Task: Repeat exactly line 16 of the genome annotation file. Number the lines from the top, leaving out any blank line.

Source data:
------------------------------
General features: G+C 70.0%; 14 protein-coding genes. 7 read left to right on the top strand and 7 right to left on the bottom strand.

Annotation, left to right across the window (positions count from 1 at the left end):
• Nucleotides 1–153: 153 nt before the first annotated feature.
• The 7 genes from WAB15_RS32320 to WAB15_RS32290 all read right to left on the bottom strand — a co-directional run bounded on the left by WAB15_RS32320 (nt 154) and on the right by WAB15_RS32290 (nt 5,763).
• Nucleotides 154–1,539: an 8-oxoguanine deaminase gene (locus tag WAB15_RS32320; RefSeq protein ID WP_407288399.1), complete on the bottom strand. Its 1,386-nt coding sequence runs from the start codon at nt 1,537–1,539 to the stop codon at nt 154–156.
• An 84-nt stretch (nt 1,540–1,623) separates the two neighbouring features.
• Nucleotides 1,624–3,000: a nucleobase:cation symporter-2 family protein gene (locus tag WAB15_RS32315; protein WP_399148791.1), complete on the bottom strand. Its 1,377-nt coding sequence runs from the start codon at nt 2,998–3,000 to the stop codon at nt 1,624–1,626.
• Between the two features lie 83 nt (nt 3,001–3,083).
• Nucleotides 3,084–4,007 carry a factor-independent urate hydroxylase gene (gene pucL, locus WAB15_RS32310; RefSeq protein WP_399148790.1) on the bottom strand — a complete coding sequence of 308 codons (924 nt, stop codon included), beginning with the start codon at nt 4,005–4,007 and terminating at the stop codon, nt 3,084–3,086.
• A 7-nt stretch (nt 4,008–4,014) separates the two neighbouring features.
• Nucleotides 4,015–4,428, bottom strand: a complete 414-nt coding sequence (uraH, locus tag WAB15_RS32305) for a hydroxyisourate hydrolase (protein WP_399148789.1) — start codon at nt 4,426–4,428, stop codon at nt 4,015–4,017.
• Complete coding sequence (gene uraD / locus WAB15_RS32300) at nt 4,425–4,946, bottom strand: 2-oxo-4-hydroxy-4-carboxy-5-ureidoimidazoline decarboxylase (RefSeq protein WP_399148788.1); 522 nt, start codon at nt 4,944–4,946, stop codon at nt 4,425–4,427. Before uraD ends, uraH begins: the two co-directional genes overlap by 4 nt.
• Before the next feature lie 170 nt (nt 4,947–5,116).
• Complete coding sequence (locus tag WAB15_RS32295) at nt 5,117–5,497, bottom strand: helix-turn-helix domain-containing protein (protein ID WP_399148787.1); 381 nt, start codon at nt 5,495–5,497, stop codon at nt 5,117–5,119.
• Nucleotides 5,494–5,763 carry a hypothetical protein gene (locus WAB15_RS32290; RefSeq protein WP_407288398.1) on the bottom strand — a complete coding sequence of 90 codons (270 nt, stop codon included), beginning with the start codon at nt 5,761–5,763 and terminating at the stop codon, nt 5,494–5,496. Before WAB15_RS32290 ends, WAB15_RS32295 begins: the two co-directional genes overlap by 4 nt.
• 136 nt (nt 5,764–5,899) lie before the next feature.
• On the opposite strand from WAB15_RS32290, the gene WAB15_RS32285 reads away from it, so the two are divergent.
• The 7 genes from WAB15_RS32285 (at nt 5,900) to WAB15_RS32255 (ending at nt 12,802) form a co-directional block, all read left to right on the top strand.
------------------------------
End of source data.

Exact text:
• 136 nt (nt 5,764–5,899) lie before the next feature.